Tag Archives: writing

Authors Answer 130 – Till Death Do Us Write

For most authors, writing is a long term activity. But how long do authors write? What age do they quit? Or do they quit in their lifetimes? This week, we talk about how long we intend to write.

Question 130 – How long do you think you’ll write? Is there a point when you think you’ll stop?

Tracey Lynn Tobin

I don’t think that I’ll ever really stop writing. I might reach a point in my life when I decide that there’s no point in attempting to publish anymore, but writing in general is just a huge part of who I am. I’ll always scribble out random scenes that pop into my head, or create new stories for other peoples’ characters. It’s not always about the end game of having a completed book; I write for fun, for love, and out of an almost physical need to, and I’m pretty sure that’s how it’s always going to be.

D. T. Nova

Stop entirely? Doesn’t seem very likely.

Gregory S. Close

I think I’ll write until I die.  Not non-stop.  There should be a couple of pee breaks, at least.

Jean Davis

I don’t foresee a reason to stop writing. There may come a time when I write only for myself rather than books I try to sell, but I tend to write the stories I like to read already so that wouldn’t be much of a change.

Eric Wood

I’ve always been drawn to writing. Even as a little kid I loved writing stories. I was always either writing stories or in a journal (not a diary!) or letters to friends to pass in the school halls. I don’t see an end to my writing any time in the near or distant future. Now I write a blog and I’m seriously enjoying it.

Paul B. Spence

What a strange question. I suppose I’ll stop when I’m dead. Why would I ever stop writing? I’m not doing it for the money. I’m writing because I’m a storyteller.

C E Aylett

Now I’ve been doing it for a decade, I can’t see myself ever stopping. However, lately life has become more hectic, complicated and stressful and I’ve lost my mojo a bit. I fully expect it to return, but in the meantime I am forcing bum on seat and even a paragraph a day is progress the way I see it. The only way I could see me stopping would be to let the routine slip, let life totally take control and not make the time for it. In saying that, I have ideas for eight more novels, half of which are already written in various stages of progress. Can’t see me giving those up, tbh.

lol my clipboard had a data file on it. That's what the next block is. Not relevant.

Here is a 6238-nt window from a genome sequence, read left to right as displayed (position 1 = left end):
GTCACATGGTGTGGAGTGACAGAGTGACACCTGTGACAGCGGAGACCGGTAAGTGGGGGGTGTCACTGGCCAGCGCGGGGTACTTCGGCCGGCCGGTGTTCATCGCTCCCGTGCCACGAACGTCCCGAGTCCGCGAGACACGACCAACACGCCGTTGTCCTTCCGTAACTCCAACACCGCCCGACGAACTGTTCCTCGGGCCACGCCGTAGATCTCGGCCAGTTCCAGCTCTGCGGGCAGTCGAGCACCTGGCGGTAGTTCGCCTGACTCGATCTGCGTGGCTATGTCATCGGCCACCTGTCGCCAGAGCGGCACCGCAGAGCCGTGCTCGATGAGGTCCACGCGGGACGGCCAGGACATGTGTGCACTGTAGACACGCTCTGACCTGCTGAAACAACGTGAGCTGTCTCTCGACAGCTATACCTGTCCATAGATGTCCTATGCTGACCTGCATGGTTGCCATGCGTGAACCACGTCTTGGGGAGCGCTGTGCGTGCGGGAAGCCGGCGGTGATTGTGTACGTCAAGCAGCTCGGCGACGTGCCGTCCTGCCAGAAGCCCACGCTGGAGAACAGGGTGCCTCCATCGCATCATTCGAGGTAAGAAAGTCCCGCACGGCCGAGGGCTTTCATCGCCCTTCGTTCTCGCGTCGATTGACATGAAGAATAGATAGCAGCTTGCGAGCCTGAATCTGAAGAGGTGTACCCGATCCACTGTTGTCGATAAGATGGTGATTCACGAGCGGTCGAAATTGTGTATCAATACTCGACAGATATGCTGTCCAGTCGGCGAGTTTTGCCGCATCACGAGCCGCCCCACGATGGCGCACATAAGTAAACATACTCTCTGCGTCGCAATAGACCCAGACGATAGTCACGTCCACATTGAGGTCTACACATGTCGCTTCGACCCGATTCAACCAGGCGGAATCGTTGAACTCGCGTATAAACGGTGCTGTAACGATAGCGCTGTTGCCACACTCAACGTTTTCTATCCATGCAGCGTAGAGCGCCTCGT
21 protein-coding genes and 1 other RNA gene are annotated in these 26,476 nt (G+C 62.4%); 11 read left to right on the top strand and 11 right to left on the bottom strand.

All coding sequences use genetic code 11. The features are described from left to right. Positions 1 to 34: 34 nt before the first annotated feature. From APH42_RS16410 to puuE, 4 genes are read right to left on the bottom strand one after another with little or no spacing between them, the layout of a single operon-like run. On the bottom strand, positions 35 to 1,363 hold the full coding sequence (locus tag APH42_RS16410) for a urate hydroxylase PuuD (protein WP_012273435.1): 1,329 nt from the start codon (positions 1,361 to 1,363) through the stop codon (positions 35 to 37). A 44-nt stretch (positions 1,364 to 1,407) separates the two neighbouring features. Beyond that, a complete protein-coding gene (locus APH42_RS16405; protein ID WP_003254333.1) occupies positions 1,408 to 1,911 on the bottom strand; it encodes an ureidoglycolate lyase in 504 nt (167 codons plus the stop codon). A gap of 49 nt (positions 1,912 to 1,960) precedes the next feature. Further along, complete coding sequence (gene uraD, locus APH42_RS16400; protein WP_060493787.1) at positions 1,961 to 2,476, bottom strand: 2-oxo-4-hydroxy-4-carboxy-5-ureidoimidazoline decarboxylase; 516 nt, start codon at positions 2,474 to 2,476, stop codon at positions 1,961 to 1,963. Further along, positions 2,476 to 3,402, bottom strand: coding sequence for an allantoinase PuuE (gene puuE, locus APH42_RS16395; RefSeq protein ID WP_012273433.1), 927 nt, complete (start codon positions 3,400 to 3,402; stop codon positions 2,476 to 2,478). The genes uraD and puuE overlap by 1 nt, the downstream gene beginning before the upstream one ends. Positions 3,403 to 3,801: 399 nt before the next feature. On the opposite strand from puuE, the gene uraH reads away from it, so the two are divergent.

H. Anthe Davis

I plan to write until I die.  And if we have reached a technological state by then that one can upload consciousness into the internet, or preserve the mind in some other manner, I’d like to continue writing after death too.

Beth Aman

I don’t think I’ll ever permanently stop writing.  I think there will be times when life is just too crazy to write seriously, but I think I will always pick it up again.  (Just like I sometimes go a few months without reading a book, but then I’ll marathon a series in a week.)  Being a writer is a part of who I am, now.  I think I’ll be the 95-year-old woman in a nursing home who won’t stop jotting down bad poetry on old napkins.

Elizabeth Rhodes

I don’t see myself stopping at any point in the future. Realistically, I’ll stop writing when I run out of viable story ideas, but I doubt that will happen or I’d even recognize my newer ideas as nonsense. So, I think I’ll be writing something or other for a good long while.

Cyrus Keith

I’ll stop writing sometime after they close the lid.

Jay Dee Archer

Stop? What’s that? I have far too many stories in my brain to stop writing. I want them out on paper (real and digital) for people to read. The process of writing takes a long time, and I think it’ll take my entire life to get those stories out.

How about you?

If you’re an author, how long do you think you’ll be writing? Let us know in the comments section below.

Authors Answer 129 – Genres Helping Other Genres

People usually read multiple genres, authors included. Authors usually write only one or two genres, though. But can they hone their writing skills in one genre by reading other genres?